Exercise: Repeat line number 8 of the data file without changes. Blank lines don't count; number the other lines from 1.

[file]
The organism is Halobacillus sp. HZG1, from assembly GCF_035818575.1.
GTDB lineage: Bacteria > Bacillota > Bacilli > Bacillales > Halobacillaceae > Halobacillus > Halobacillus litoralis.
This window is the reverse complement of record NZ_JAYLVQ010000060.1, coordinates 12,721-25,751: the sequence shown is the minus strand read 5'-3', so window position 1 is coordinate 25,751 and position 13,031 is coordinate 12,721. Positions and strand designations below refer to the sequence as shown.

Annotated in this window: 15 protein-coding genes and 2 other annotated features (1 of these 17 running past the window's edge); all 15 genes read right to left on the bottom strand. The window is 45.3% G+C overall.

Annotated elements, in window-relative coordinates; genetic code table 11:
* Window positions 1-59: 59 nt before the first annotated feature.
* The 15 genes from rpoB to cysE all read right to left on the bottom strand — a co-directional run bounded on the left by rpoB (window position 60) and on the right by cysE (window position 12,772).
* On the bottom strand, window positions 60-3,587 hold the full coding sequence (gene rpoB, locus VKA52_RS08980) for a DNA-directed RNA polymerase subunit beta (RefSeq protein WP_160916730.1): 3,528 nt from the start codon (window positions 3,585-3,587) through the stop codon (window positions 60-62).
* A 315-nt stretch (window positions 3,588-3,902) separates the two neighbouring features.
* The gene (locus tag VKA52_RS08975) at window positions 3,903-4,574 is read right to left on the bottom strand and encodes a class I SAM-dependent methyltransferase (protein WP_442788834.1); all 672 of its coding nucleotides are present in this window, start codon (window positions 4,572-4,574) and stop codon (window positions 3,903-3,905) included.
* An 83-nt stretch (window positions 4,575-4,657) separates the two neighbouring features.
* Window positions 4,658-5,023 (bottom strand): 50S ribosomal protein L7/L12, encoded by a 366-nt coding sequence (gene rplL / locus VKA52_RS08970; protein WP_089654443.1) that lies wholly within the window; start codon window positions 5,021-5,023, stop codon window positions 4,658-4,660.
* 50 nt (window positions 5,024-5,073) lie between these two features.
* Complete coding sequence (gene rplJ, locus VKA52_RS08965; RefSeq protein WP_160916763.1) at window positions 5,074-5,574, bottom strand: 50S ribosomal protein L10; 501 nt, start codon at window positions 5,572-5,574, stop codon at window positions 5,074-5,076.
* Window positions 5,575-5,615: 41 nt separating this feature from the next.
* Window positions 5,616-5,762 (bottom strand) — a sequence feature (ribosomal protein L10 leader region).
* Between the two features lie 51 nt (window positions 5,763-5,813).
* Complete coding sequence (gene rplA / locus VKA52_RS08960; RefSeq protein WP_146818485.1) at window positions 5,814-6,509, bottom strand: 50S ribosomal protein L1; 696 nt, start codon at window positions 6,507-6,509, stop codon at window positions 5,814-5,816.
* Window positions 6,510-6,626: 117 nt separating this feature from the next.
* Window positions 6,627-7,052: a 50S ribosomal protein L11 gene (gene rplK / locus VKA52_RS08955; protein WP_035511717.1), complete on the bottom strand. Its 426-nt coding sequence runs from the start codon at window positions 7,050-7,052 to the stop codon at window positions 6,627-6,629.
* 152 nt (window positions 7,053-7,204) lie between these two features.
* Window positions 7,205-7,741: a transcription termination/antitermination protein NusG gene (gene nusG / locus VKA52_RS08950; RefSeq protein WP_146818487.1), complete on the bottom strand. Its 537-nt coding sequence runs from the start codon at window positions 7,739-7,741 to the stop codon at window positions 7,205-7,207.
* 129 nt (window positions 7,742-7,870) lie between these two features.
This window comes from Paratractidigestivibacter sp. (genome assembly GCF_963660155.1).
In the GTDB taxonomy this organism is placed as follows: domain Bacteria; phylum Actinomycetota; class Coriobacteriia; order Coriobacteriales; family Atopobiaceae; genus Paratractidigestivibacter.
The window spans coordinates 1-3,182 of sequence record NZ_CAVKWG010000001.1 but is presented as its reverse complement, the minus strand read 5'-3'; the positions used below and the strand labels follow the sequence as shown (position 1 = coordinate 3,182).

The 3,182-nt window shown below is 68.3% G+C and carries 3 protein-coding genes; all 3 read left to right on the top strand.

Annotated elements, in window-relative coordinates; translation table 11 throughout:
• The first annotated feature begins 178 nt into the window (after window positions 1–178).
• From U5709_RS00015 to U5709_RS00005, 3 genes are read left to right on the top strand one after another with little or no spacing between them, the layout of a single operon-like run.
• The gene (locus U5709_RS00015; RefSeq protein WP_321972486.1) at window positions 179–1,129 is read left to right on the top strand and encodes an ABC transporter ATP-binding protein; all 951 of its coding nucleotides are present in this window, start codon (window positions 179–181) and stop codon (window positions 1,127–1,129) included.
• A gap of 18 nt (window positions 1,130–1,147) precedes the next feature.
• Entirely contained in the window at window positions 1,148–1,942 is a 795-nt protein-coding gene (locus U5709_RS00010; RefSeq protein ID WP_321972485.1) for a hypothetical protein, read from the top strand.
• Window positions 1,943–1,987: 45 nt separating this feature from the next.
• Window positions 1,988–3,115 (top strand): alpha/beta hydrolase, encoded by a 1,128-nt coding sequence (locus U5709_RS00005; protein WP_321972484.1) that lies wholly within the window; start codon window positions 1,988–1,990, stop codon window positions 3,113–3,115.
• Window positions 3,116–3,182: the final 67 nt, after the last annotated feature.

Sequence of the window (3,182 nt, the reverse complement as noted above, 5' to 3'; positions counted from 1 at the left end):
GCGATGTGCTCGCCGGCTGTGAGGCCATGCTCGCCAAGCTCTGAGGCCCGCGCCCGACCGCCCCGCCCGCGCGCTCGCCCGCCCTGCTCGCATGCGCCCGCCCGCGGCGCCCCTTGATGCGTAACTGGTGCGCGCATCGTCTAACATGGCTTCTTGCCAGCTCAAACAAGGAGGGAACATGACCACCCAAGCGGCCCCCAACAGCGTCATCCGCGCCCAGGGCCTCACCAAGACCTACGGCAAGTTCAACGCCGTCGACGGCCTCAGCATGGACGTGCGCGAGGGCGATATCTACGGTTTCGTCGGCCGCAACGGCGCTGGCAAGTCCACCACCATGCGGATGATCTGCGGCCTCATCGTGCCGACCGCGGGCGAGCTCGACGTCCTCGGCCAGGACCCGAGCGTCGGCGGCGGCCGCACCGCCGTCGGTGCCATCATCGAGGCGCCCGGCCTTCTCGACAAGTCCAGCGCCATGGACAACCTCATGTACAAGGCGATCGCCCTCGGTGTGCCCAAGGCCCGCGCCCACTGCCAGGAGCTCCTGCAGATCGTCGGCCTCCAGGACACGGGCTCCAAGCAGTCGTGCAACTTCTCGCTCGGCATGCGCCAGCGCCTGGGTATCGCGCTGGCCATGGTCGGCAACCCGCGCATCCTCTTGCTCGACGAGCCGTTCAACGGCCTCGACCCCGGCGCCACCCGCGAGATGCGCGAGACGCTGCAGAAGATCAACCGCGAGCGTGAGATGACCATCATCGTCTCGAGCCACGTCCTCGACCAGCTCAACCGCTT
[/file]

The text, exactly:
* On the bottom strand, window positions 60-3,587 hold the full coding sequence (gene rpoB, locus VKA52_RS08980) for a DNA-directed RNA polymerase subunit beta (RefSeq protein WP_160916730.1): 3,528 nt from the start codon (window positions 3,585-3,587) through the stop codon (window positions 60-62).